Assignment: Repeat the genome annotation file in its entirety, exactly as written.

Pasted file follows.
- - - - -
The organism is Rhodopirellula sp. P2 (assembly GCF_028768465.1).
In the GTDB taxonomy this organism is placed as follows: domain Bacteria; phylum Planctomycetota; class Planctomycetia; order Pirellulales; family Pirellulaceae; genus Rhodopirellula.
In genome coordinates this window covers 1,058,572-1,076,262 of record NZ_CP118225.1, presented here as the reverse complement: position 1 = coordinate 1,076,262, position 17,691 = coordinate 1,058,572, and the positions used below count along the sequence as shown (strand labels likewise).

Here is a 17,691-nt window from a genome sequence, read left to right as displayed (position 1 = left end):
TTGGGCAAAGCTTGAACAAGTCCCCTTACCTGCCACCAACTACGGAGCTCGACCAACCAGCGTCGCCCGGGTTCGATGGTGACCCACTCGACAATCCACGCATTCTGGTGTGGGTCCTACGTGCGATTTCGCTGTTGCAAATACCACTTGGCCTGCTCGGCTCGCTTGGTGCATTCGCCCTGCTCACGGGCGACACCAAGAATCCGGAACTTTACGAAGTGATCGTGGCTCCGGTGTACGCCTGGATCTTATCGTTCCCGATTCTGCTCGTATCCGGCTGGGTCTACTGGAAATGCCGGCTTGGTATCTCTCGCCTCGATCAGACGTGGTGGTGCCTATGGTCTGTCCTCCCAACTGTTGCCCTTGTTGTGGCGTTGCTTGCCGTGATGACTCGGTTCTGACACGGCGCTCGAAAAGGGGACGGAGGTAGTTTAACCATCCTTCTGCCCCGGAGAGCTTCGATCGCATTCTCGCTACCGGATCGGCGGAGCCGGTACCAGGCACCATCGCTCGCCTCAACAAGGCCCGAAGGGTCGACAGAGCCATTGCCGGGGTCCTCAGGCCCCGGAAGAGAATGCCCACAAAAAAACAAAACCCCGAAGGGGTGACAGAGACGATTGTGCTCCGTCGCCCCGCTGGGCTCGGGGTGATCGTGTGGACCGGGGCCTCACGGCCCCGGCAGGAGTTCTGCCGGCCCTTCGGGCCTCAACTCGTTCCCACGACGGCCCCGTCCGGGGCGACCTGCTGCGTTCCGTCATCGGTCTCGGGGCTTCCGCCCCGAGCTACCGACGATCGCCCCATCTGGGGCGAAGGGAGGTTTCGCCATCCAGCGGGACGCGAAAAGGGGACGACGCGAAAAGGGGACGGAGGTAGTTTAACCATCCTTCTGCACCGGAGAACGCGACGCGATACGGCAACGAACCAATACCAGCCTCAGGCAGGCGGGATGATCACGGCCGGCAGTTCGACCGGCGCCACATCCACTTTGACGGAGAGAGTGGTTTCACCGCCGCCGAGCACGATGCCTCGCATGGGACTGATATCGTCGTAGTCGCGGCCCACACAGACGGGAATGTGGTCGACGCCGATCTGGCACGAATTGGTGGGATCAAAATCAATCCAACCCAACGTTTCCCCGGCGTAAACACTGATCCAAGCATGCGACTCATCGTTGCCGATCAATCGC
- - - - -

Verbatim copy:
The organism is Rhodopirellula sp. P2 (assembly GCF_028768465.1).
In the GTDB taxonomy this organism is placed as follows: domain Bacteria; phylum Planctomycetota; class Planctomycetia; order Pirellulales; family Pirellulaceae; genus Rhodopirellula.
In genome coordinates this window covers 1,058,572-1,076,262 of record NZ_CP118225.1, presented here as the reverse complement: position 1 = coordinate 1,076,262, position 17,691 = coordinate 1,058,572, and the positions used below count along the sequence as shown (strand labels likewise).

Here is a 17,691-nt window from a genome sequence, read left to right as displayed (position 1 = left end):
TTGGGCAAAGCTTGAACAAGTCCCCTTACCTGCCACCAACTACGGAGCTCGACCAACCAGCGTCGCCCGGGTTCGATGGTGACCCACTCGACAATCCACGCATTCTGGTGTGGGTCCTACGTGCGATTTCGCTGTTGCAAATACCACTTGGCCTGCTCGGCTCGCTTGGTGCATTCGCCCTGCTCACGGGCGACACCAAGAATCCGGAACTTTACGAAGTGATCGTGGCTCCGGTGTACGCCTGGATCTTATCGTTCCCGATTCTGCTCGTATCCGGCTGGGTCTACTGGAAATGCCGGCTTGGTATCTCTCGCCTCGATCAGACGTGGTGGTGCCTATGGTCTGTCCTCCCAACTGTTGCCCTTGTTGTGGCGTTGCTTGCCGTGATGACTCGGTTCTGACACGGCGCTCGAAAAGGGGACGGAGGTAGTTTAACCATCCTTCTGCCCCGGAGAGCTTCGATCGCATTCTCGCTACCGGATCGGCGGAGCCGGTACCAGGCACCATCGCTCGCCTCAACAAGGCCCGAAGGGTCGACAGAGCCATTGCCGGGGTCCTCAGGCCCCGGAAGAGAATGCCCACAAAAAAACAAAACCCCGAAGGGGTGACAGAGACGATTGTGCTCCGTCGCCCCGCTGGGCTCGGGGTGATCGTGTGGACCGGGGCCTCACGGCCCCGGCAGGAGTTCTGCCGGCCCTTCGGGCCTCAACTCGTTCCCACGACGGCCCCGTCCGGGGCGACCTGCTGCGTTCCGTCATCGGTCTCGGGGCTTCCGCCCCGAGCTACCGACGATCGCCCCATCTGGGGCGAAGGGAGGTTTCGCCATCCAGCGGGACGCGAAAAGGGGACGACGCGAAAAGGGGACGGAGGTAGTTTAACCATCCTTCTGCACCGGAGAACGCGACGCGATACGGCAACGAACCAATACCAGCCTCAGGCAGGCGGGATGATCACGGCCGGCAGTTCGACCGGCGCCACATCCACTTTGACGGAGAGAGTGGTTTCACCGCCGCCGAGCACGATGCCTCGCATGGGACTGATATCGTCGTAGTCGCGGCCCACACAGACGGGAATGTGGTCGACGCCGATCTGGCACGAATTGGTGGGATCAAAATCAATCCAACCCAACGTTTCCCCGGCGTAAACACTGATCCAAGCATGCGACTCATCGTTGCCGATCAATCGC